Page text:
Monsoon Panorama

Microsoft has a free iOS app called PhotoSynth that stitches photos together into a panorama. It does a pretty good job. Here’s an example:

Desert Sky

That’s cropped and slightly color-corrected. The original looks like this.

We see clouds like that during the summer monsoons. They rarely turn to rain (or this wouldn’t be a desert) but they bring a fair bit of humidity with them, making it not all that pleasant to be outdoors.

Nature’s Bounty

We’re about 80% of the way done with the extreme pruning project for the oleanders that ring our backyard.

Oleanders (Still Fighting)

We never did find a store that sells Ladybugs’n’Stuff, but we did find one that sells Aphid-Be-Dead in great quantities.

That only leaves one thing: the bees under the shed. They don’t want us messing with any of the oleander bushes on the east side of the property line. The good news is that a properly-treated bee sting hurts less than a scratch inflicted by an oleander bush. The bad news is that I have one sting and Mrs. Jones has two, so we’re knocking off…for the time bee-ing.

Summer is for Spreading Seeds

The lot down the street is covered with vines like this one:

Gourds

So when my eldest child and I took a walk this evening, we ended up throwing gourds to watch them break open and scatter their contents across the lot. The birds will enjoy themselves tomorrow, and next year, there will be even more gourds.

Reflections on Salary

My first job out of college paid an annual salary of S. (The actual amount S represents is unimportant.)

For a brief period of time, that was more money than I could imagine. (We didn’t discuss money in my family, but I have reason to believe that my dad supported us–four kids, mom, and himself–on less than that amount.) Two years later, when I moved to Bell Labs, I also “right-sized” my salary to 140% of S. Then S didn’t seem so impressive.

What’s interesting is that my 1984 salary is 70% of what I make now, 26 years later, according to the measuringworth.com web site. (Actually, they provide a bunch of estimates, ranging from 71% to 140%. I picked the lowest one.)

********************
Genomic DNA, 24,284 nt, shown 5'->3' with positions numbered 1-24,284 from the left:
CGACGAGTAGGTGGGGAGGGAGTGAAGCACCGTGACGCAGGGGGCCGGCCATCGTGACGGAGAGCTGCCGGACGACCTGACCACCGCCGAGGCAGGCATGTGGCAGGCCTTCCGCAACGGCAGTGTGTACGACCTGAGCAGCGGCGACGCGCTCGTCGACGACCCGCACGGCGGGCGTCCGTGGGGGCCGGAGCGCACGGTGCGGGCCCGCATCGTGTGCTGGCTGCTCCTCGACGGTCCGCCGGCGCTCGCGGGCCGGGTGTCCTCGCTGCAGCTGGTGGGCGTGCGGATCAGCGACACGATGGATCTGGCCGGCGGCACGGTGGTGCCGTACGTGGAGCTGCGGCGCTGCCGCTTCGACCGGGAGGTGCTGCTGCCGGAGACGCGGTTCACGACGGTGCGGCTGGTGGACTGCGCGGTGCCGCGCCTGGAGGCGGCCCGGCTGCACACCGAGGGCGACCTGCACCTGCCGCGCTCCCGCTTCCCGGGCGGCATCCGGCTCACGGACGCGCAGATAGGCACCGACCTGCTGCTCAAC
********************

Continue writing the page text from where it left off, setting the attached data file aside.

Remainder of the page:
Now, that was in Albuquerque, which is cheaper to live in than Yucca Valley. According to the cost-of-living comparison at Sperling’s BestPlaces, a dollar there buys as much as $1.06 does here.

So my first job out of college paid effectively 75% of my current salary. And I only had one car and three less mouths to feed. But what’s really amazing is that within two years of graduation, I had run up more than 10% of my salary in credit card debt. To be sure, I do have a mortgage today, but (so far!) we’re paying our bills and living within our means.

Colorful Car Update

The other day, I pointed out a beautiful chartreuse Dodge Charger/Daytona at the hospital. It turns out there’s something in the water at the hospital that makes the staff pick wild colors for their cars. Here’s that same car again, in the background, and a gorgeous purple twin of it in the foreground.

Purple & Green Chargers

I’m not a real car aficionado, so I don’t know if this car is a “Charger” or a “Daytona.” Back in the day, they were Chargers, though, and between that and Rush’s song “War Paint” (from their Presto album) I’m going to go with “Charger.”